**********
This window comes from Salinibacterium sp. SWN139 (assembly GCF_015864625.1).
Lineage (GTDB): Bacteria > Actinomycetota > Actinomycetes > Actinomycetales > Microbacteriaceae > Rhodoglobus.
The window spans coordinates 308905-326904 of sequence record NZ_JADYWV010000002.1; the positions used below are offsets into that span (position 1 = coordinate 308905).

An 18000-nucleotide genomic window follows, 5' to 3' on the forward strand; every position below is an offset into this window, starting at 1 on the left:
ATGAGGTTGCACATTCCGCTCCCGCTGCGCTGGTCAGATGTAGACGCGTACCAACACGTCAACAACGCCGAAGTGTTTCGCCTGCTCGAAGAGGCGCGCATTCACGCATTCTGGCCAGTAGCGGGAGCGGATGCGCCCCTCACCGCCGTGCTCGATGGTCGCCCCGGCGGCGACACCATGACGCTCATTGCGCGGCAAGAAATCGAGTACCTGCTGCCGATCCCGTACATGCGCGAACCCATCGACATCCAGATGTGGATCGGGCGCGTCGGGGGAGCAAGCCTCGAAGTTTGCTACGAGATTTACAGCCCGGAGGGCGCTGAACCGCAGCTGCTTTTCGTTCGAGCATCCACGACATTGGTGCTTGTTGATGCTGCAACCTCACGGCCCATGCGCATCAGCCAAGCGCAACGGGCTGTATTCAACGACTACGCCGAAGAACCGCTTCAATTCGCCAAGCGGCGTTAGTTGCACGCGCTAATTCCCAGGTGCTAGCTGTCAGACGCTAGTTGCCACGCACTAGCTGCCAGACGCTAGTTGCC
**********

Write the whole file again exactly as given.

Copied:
This window comes from Salinibacterium sp. SWN139 (assembly GCF_015864625.1).
Lineage (GTDB): Bacteria > Actinomycetota > Actinomycetes > Actinomycetales > Microbacteriaceae > Rhodoglobus.
The window spans coordinates 308905-326904 of sequence record NZ_JADYWV010000002.1; the positions used below are offsets into that span (position 1 = coordinate 308905).

An 18000-nucleotide genomic window follows, 5' to 3' on the forward strand; every position below is an offset into this window, starting at 1 on the left:
ATGAGGTTGCACATTCCGCTCCCGCTGCGCTGGTCAGATGTAGACGCGTACCAACACGTCAACAACGCCGAAGTGTTTCGCCTGCTCGAAGAGGCGCGCATTCACGCATTCTGGCCAGTAGCGGGAGCGGATGCGCCCCTCACCGCCGTGCTCGATGGTCGCCCCGGCGGCGACACCATGACGCTCATTGCGCGGCAAGAAATCGAGTACCTGCTGCCGATCCCGTACATGCGCGAACCCATCGACATCCAGATGTGGATCGGGCGCGTCGGGGGAGCAAGCCTCGAAGTTTGCTACGAGATTTACAGCCCGGAGGGCGCTGAACCGCAGCTGCTTTTCGTTCGAGCATCCACGACATTGGTGCTTGTTGATGCTGCAACCTCACGGCCCATGCGCATCAGCCAAGCGCAACGGGCTGTATTCAACGACTACGCCGAAGAACCGCTTCAATTCGCCAAGCGGCGTTAGTTGCACGCGCTAATTCCCAGGTGCTAGCTGTCAGACGCTAGTTGCCACGCACTAGCTGCCAGACGCTAGTTGCC